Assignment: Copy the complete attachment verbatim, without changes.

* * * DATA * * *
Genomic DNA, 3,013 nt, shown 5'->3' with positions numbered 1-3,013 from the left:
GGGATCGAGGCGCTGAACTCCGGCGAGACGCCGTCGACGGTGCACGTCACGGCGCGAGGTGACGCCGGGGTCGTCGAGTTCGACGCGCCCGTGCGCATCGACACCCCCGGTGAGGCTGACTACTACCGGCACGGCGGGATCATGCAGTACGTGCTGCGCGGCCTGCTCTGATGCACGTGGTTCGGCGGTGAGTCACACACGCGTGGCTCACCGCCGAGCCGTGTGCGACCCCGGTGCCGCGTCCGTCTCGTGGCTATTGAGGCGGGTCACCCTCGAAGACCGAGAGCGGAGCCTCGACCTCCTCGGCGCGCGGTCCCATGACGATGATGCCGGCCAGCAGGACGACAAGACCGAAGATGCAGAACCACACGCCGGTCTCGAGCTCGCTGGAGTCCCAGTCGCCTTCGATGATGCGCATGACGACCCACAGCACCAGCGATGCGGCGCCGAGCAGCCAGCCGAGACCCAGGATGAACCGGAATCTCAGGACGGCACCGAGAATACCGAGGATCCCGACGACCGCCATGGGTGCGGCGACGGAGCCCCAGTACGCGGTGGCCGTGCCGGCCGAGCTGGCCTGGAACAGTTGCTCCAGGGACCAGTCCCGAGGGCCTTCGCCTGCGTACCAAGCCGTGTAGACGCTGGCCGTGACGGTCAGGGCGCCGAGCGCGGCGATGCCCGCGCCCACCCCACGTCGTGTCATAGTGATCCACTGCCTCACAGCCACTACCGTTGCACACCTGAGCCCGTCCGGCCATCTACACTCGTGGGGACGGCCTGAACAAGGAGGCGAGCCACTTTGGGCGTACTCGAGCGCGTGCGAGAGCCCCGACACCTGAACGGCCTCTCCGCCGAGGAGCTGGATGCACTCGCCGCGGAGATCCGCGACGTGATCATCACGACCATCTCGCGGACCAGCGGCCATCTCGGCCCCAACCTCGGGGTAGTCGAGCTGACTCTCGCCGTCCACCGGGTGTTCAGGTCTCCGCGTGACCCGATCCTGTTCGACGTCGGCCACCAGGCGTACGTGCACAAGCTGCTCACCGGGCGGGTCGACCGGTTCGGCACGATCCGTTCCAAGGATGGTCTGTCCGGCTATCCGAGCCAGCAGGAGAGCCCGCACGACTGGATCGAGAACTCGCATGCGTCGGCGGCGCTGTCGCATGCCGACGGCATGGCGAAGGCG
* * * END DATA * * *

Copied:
Genomic DNA, 3,013 nt, shown 5'->3' with positions numbered 1-3,013 from the left:
GGGATCGAGGCGCTGAACTCCGGCGAGACGCCGTCGACGGTGCACGTCACGGCGCGAGGTGACGCCGGGGTCGTCGAGTTCGACGCGCCCGTGCGCATCGACACCCCCGGTGAGGCTGACTACTACCGGCACGGCGGGATCATGCAGTACGTGCTGCGCGGCCTGCTCTGATGCACGTGGTTCGGCGGTGAGTCACACACGCGTGGCTCACCGCCGAGCCGTGTGCGACCCCGGTGCCGCGTCCGTCTCGTGGCTATTGAGGCGGGTCACCCTCGAAGACCGAGAGCGGAGCCTCGACCTCCTCGGCGCGCGGTCCCATGACGATGATGCCGGCCAGCAGGACGACAAGACCGAAGATGCAGAACCACACGCCGGTCTCGAGCTCGCTGGAGTCCCAGTCGCCTTCGATGATGCGCATGACGACCCACAGCACCAGCGATGCGGCGCCGAGCAGCCAGCCGAGACCCAGGATGAACCGGAATCTCAGGACGGCACCGAGAATACCGAGGATCCCGACGACCGCCATGGGTGCGGCGACGGAGCCCCAGTACGCGGTGGCCGTGCCGGCCGAGCTGGCCTGGAACAGTTGCTCCAGGGACCAGTCCCGAGGGCCTTCGCCTGCGTACCAAGCCGTGTAGACGCTGGCCGTGACGGTCAGGGCGCCGAGCGCGGCGATGCCCGCGCCCACCCCACGTCGTGTCATAGTGATCCACTGCCTCACAGCCACTACCGTTGCACACCTGAGCCCGTCCGGCCATCTACACTCGTGGGGACGGCCTGAACAAGGAGGCGAGCCACTTTGGGCGTACTCGAGCGCGTGCGAGAGCCCCGACACCTGAACGGCCTCTCCGCCGAGGAGCTGGATGCACTCGCCGCGGAGATCCGCGACGTGATCATCACGACCATCTCGCGGACCAGCGGCCATCTCGGCCCCAACCTCGGGGTAGTCGAGCTGACTCTCGCCGTCCACCGGGTGTTCAGGTCTCCGCGTGACCCGATCCTGTTCGACGTCGGCCACCAGGCGTACGTGCACAAGCTGCTCACCGGGCGGGTCGACCGGTTCGGCACGATCCGTTCCAAGGATGGTCTGTCCGGCTATCCGAGCCAGCAGGAGAGCCCGCACGACTGGATCGAGAACTCGCATGCGTCGGCGGCGCTGTCGCATGCCGACGGCATGGCGAAGGCG